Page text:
Fig 11 shows the changes in water requirement (WR) for bengal gram cultivation in different agro-climatic zones (ACZ) in Tamil Nadu under elevated temperatures (Fig 10). The elevated temperature increased the water requirement in all the ACZ at varying magnitudes. An increase of 2°C tends to lift the WR by an average of 5%. The elevated temperature by 3°C resulted in a 10 % increase in WR and the 4°C temperature rise increased the WR by 15% as suggested by Kaur et al., (2012).

Fig 11: Changes in water requirement under elevated temperature.

According to the confirmed results of the AquaCrop model for Bengalgram, this model successfully mimics the biomass and yield of reported crop data under various planting dates. Across Tamil Nadu’s ACZ, a 2°C temperature increase decreased the yield by an average of 6%, with minimums of 2% and maximums of 13%. A rise in temperature of 3°C and 4°C, respectively, decreased the yield by 9% and 19% on average. The rising temperature raised the water need in all ACZs to variable degrees. A rise of 2°C tends to raise the WR by 5% on average. A 3°C temperature increase resulted in a 10% increase in WR, whereas a 4°C temperature increase resulted in a 15% increase in WR. As a result, the model may be used to anticipate crucial crop phases and to optimise water requirements and irrigation schedules as well as yield responses to water. As a result, the model is a useful tool for making decisions on efficient irrigation management tactics.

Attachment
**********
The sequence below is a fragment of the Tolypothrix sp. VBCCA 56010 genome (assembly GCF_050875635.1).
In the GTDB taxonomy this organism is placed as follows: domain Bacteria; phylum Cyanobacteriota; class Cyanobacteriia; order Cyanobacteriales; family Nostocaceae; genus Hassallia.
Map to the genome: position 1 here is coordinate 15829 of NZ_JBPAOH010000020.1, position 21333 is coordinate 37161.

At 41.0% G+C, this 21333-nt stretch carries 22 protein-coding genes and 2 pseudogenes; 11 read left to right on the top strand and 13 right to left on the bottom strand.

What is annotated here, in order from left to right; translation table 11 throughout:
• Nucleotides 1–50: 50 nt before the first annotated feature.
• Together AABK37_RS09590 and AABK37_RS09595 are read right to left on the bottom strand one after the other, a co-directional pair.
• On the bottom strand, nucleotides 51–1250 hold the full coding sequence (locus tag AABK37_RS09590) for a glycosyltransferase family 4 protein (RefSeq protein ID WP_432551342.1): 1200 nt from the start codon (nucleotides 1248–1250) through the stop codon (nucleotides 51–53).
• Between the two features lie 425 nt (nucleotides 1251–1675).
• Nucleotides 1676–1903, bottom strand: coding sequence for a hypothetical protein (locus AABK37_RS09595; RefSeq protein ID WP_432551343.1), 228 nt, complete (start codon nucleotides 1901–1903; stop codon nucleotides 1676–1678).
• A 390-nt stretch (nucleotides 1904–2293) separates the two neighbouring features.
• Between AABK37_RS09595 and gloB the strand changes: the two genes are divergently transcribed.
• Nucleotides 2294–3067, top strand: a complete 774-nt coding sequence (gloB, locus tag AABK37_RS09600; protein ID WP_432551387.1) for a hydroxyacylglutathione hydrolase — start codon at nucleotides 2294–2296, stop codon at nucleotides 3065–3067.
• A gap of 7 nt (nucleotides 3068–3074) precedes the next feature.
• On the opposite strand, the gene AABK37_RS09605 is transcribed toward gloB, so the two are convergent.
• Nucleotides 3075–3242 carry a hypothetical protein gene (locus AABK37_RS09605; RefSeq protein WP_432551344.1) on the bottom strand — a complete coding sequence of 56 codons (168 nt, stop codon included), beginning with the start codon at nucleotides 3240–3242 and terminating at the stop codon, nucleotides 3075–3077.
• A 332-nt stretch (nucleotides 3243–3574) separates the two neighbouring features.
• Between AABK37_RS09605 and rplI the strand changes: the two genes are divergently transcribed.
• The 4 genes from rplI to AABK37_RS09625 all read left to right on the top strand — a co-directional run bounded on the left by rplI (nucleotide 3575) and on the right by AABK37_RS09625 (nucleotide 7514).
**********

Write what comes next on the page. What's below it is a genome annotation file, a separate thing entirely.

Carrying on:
The authors declare that there are no conflicts of interest.